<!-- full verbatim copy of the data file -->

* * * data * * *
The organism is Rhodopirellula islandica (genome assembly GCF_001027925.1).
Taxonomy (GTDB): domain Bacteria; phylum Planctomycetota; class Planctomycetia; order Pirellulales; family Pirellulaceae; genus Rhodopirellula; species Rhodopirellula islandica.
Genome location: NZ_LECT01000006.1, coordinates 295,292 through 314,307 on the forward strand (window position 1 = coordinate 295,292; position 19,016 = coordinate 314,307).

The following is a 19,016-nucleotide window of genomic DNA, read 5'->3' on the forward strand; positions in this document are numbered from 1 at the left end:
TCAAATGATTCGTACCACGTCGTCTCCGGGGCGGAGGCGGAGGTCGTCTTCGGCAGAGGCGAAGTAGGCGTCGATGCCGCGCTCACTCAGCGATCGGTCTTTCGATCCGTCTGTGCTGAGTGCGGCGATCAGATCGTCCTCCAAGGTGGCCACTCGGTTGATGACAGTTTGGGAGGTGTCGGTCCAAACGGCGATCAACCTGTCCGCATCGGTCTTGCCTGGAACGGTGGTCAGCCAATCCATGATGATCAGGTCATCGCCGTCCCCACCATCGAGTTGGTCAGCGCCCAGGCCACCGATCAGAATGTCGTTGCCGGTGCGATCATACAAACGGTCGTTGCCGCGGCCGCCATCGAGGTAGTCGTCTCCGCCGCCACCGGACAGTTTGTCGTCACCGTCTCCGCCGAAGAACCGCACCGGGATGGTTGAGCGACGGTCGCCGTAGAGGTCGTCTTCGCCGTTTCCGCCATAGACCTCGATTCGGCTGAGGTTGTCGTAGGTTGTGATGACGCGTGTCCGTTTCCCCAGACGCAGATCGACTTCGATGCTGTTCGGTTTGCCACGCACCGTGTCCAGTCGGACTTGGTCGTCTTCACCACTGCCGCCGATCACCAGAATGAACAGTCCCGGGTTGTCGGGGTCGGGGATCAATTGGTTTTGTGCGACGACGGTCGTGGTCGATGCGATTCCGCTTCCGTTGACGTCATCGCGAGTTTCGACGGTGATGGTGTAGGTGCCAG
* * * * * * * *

The organism is Rhodopirellula islandica (genome assembly GCF_001027925.1).
Taxonomy (GTDB): domain Bacteria; phylum Planctomycetota; class Planctomycetia; order Pirellulales; family Pirellulaceae; genus Rhodopirellula; species Rhodopirellula islandica.
Genome location: NZ_LECT01000006.1, coordinates 295,292 through 314,307 on the forward strand (window position 1 = coordinate 295,292; position 19,016 = coordinate 314,307).

The following is a 19,016-nucleotide window of genomic DNA, read 5'->3' on the forward strand; positions in this document are numbered from 1 at the left end:
TCAAATGATTCGTACCACGTCGTCTCCGGGGCGGAGGCGGAGGTCGTCTTCGGCAGAGGCGAAGTAGGCGTCGATGCCGCGCTCACTCAGCGATCGGTCTTTCGATCCGTCTGTGCTGAGTGCGGCGATCAGATCGTCCTCCAAGGTGGCCACTCGGTTGATGACAGTTTGGGAGGTGTCGGTCCAAACGGCGATCAACCTGTCCGCATCGGTCTTGCCTGGAACGGTGGTCAGCCAATCCATGATGATCAGGTCATCGCCGTCCCCACCATCGAGTTGGTCAGCGCCCAGGCCACCGATCAGAATGTCGTTGCCGGTGCGATCATACAAACGGTCGTTGCCGCGGCCGCCATCGAGGTAGTCGTCTCCGCCGCCACCGGACAGTTTGTCGTCACCGTCTCCGCCGAAGAACCGCACCGGGATGGTTGAGCGACGGTCGCCGTAGAGGTCGTCTTCGCCGTTTCCGCCATAGACCTCGATTCGGCTGAGGTTGTCGTAGGTTGTGATGACGCGTGTCCGTTTCCCCAGACGCAGATCGACTTCGATGCTGTTCGGTTTGCCACGCACCGTGTCCAGTCGGACTTGGTCGTCTTCACCACTGCCGCCGATCACCAGAATGAACAGTCCCGGGTTGTCGGGGTCGGGGATCAATTGGTTTTGTGCGACGACGGTCGTGGTCGATGCGATTCCGCTTCCGTTGACGTCATCGCGAGTTTCGACGGTGATGGTGTAGGTGCCAG